Table Thai Massage is always a hot topic: some don’t consider it Thai Massage any longer, others say it’s the same and that it’s just the practitioner who needs to adjust his or her working position to do about the same as Thai Massage on the mat (floor).
Historically seen, it’s clear that Traditional Thai Massage was typically done on the floor on a mat. In fact, one can definitively do more on the floor than on the table (there’s simply more space available to work), and although almost every technique can be “translated” to the table it’s certainly not the same experience for the practitioner (and I would say neither for the receiver).
One should just try doing the same Thai Massage session on the table and on the floor. Unquestionably, the practitioner will feel that his or her body moves very differently. On the floor a session gets a more yoga-like style and sensation. One shouldn’t forget that giving a Thai Massage treatment properly is not only “lazy Yoga” for the client, but “active Yoga” and stretching for the practitioner also.
A good massage is one were both practitioner and client feel well. If the practitioner is not comfortable with his or her own moves and body positions, the receiver will feel that. And that makes a massage session less effective.
Besides all that, there’s certainly another quality when working on the floor. There’s something very “basic” to it. Something “grounded.” Hard to explain in words perhaps, but I’d like to compare it with a child playing on the floor. It’s very natural to work, live, and play on the floor. It gives a intimate and pleasant connection.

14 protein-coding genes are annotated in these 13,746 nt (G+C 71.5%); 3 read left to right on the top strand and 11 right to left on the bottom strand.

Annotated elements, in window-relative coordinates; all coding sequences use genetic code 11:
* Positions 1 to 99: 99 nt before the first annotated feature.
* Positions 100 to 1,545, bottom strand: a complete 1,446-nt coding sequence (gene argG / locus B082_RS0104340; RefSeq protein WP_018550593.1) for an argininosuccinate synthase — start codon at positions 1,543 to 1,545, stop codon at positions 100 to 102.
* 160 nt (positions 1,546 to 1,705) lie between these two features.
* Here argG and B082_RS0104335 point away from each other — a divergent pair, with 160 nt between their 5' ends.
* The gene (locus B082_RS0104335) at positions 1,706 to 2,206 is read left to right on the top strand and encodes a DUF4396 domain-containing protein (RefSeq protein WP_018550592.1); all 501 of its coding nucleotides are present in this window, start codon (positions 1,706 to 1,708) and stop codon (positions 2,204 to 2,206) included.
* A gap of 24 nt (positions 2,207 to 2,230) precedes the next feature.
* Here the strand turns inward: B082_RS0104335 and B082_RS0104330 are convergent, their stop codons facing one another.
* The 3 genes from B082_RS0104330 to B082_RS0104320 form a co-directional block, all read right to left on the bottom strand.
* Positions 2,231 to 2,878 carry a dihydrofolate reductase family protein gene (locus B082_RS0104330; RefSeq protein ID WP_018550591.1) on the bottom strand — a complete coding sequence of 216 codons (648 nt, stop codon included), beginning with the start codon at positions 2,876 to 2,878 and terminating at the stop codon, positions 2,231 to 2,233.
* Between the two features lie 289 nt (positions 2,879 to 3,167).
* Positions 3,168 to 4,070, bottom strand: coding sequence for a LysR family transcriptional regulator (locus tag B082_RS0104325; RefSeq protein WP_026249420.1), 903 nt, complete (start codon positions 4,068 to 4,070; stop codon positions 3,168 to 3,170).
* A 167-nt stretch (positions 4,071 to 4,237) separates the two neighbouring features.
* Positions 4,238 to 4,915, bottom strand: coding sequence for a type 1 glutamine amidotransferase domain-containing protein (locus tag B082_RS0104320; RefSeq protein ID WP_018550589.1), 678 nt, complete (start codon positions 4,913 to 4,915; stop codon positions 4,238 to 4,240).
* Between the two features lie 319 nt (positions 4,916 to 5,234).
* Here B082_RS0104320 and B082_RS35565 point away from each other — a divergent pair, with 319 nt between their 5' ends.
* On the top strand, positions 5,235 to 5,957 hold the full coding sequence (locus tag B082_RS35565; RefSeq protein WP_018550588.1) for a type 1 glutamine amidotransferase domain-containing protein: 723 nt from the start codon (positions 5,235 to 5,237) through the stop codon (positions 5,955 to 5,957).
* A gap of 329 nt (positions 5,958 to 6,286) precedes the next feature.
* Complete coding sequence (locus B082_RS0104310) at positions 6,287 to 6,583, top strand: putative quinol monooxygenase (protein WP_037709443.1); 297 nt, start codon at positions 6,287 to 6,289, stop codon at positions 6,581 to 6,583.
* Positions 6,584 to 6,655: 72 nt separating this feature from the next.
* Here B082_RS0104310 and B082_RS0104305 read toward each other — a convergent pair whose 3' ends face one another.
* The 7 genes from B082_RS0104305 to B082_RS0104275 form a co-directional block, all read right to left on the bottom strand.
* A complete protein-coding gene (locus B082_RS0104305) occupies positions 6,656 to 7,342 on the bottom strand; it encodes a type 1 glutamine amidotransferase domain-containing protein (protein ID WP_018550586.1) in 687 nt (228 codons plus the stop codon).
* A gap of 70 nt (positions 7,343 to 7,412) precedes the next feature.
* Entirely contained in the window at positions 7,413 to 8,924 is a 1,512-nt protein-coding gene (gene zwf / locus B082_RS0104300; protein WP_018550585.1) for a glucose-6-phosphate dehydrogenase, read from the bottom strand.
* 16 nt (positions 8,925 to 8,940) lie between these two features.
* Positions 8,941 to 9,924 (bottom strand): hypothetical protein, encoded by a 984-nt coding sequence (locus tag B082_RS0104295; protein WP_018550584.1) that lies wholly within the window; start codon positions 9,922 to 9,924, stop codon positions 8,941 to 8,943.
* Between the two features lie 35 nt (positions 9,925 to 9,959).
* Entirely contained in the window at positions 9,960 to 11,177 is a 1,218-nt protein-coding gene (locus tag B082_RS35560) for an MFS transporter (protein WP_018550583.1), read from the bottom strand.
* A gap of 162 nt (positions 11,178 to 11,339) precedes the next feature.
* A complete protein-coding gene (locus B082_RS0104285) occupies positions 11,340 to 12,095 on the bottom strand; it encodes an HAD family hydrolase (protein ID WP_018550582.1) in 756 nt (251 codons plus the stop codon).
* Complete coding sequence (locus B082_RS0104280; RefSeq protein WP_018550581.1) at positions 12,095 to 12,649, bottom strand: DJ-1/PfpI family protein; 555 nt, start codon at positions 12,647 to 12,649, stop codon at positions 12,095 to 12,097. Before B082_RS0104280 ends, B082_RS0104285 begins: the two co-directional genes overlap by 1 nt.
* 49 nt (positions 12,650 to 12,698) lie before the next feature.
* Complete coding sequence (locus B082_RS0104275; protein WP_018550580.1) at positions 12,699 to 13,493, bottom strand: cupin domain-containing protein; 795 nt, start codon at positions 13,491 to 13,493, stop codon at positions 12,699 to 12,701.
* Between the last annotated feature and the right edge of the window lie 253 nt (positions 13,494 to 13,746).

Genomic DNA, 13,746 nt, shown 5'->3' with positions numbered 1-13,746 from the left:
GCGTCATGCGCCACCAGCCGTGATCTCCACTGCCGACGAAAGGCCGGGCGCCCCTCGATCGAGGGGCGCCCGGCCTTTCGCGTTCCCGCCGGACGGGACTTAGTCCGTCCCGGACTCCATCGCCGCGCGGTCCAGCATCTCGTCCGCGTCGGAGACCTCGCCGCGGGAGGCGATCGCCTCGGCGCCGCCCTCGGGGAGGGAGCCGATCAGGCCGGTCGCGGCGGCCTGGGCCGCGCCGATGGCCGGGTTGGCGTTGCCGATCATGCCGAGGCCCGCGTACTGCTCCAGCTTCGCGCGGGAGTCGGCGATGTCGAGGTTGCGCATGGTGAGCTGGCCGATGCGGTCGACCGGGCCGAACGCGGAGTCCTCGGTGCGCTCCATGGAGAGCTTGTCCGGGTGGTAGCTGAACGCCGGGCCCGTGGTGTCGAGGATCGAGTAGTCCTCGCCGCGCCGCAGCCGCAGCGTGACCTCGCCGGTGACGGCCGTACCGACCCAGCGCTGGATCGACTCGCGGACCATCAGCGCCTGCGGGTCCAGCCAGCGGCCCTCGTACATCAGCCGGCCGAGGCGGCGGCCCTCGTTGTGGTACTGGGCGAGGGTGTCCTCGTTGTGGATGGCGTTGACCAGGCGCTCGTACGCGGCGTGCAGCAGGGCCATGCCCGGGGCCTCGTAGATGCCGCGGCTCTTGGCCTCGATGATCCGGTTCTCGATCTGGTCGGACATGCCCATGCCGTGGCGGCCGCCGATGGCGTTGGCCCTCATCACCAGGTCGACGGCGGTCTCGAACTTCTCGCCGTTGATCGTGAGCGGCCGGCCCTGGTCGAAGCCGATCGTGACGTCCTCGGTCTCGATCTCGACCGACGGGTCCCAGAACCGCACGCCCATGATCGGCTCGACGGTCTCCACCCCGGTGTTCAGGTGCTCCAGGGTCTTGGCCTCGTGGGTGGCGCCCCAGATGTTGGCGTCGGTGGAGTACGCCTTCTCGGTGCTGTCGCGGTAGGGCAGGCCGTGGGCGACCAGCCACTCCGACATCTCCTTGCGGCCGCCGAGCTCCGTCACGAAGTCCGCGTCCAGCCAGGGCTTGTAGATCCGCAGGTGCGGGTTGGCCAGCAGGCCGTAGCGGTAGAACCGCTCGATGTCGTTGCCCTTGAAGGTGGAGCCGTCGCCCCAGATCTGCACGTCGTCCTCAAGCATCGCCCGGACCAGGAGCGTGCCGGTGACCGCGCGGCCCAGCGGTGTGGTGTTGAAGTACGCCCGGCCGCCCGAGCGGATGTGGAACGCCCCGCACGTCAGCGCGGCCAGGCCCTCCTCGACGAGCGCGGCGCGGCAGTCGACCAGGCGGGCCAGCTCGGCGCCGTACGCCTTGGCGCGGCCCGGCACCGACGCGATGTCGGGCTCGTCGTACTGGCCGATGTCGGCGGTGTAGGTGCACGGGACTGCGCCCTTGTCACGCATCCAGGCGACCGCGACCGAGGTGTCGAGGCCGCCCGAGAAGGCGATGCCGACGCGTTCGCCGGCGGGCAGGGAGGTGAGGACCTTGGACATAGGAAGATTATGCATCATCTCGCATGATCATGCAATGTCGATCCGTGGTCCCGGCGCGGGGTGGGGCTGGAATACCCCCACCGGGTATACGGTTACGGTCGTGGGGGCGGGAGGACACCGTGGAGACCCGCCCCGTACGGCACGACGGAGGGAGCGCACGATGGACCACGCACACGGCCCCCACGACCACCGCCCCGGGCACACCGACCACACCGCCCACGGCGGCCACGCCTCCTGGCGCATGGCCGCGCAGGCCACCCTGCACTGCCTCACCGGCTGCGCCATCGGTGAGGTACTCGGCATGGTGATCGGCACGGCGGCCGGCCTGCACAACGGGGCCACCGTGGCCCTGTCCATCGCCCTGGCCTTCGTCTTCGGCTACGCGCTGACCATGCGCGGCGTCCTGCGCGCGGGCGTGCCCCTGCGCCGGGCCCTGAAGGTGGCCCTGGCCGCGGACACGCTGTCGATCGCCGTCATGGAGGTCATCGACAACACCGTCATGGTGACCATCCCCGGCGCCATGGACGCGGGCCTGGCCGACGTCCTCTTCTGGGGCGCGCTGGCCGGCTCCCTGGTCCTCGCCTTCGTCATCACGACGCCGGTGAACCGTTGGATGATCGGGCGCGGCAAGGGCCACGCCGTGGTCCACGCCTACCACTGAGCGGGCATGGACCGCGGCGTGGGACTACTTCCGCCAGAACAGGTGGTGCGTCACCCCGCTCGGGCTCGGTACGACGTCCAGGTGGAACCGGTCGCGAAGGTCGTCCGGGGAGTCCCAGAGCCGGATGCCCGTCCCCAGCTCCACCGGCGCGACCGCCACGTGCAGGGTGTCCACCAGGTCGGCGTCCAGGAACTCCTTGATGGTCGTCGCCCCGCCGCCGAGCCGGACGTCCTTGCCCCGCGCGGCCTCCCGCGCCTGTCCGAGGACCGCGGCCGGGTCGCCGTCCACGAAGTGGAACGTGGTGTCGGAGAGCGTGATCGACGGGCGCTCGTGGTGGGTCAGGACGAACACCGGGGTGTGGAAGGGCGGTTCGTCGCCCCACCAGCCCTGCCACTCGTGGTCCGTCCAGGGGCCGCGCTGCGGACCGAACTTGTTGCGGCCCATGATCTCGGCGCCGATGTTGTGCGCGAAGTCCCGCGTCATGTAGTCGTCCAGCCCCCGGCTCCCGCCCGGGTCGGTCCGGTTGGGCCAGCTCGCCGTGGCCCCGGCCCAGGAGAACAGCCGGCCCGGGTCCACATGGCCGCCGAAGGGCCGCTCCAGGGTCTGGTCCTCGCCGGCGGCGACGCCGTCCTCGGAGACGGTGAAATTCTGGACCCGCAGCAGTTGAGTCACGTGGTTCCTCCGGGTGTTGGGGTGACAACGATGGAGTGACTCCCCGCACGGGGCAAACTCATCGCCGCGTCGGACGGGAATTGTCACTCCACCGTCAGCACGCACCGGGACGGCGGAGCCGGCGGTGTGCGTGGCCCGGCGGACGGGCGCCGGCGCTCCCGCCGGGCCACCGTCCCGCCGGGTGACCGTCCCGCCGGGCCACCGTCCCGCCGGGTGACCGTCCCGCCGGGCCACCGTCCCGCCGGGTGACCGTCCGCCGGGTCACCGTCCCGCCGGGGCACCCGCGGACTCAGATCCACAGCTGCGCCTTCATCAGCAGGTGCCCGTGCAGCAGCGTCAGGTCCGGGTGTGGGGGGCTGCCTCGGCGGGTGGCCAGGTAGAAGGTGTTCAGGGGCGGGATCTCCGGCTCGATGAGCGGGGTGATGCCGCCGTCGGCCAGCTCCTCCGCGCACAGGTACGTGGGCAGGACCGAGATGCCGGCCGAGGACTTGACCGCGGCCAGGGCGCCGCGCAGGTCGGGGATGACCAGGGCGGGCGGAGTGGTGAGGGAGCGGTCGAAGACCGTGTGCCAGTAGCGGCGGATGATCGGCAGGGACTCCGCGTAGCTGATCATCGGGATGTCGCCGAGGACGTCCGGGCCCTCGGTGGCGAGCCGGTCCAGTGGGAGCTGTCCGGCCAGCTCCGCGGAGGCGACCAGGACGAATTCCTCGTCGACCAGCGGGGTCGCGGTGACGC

I think that Table Thai Massage has become very popular, because it fits in nicely with existing (Western) massage modalities. Most massage work in the West is done on the table and bringing in Thai Massage techniques is easier when it’s done on the table also. The client is already on the table and it would interrupt the session asking the client to lie down on the floor to do a certain Thai Massage technique or sets of techniques, to later again return to the table.
As style integration is rather trendy nowadays, it makes sense that more and more of Thai Massage is done on the table and… on the chair. Just like Table Thai, Chair Thai Massage is on the increase. Chair Thai can be done at the workplace and that comes in handy. Moreover… it means an extra source of income for massage practitioners.
Perhaps it’s clear that I’m not such a fan of Table Thai myself (seen from out a practitioner’s point of view, not so much that of the receiver). Nevertheless, I need to admit that even in Thailand there’s quite a lot of work done on the table, mostly by the blind. Thai Massage given by blind masseurs in Thailand is very common and, as far as I have experienced, it’s mostly done on a large table (usually with a size between a single and double bed).
Now, for the blind, I assume that working on a table is more comfortable, easier, because a table gives clear reference points for a practitioner who can’t see. I suppose the same reason applies for Chair Thai Massage sessions done by the blind.
Anyway, having experienced receiving Thai Massage sessions on the table, I must say that excellent Thai massage sessions can be given. Although, and that’s my personal experience, the set of techniques applied is generally much more limited compared to sessions on the mat.
Returning to the title of this article I would say that Table Thai Massage is certainly still Thai Massage, just like steam and ice are both still water. And that, in fact, complies perfectly with the Thai motto that things are always “Same, Same, but different!”
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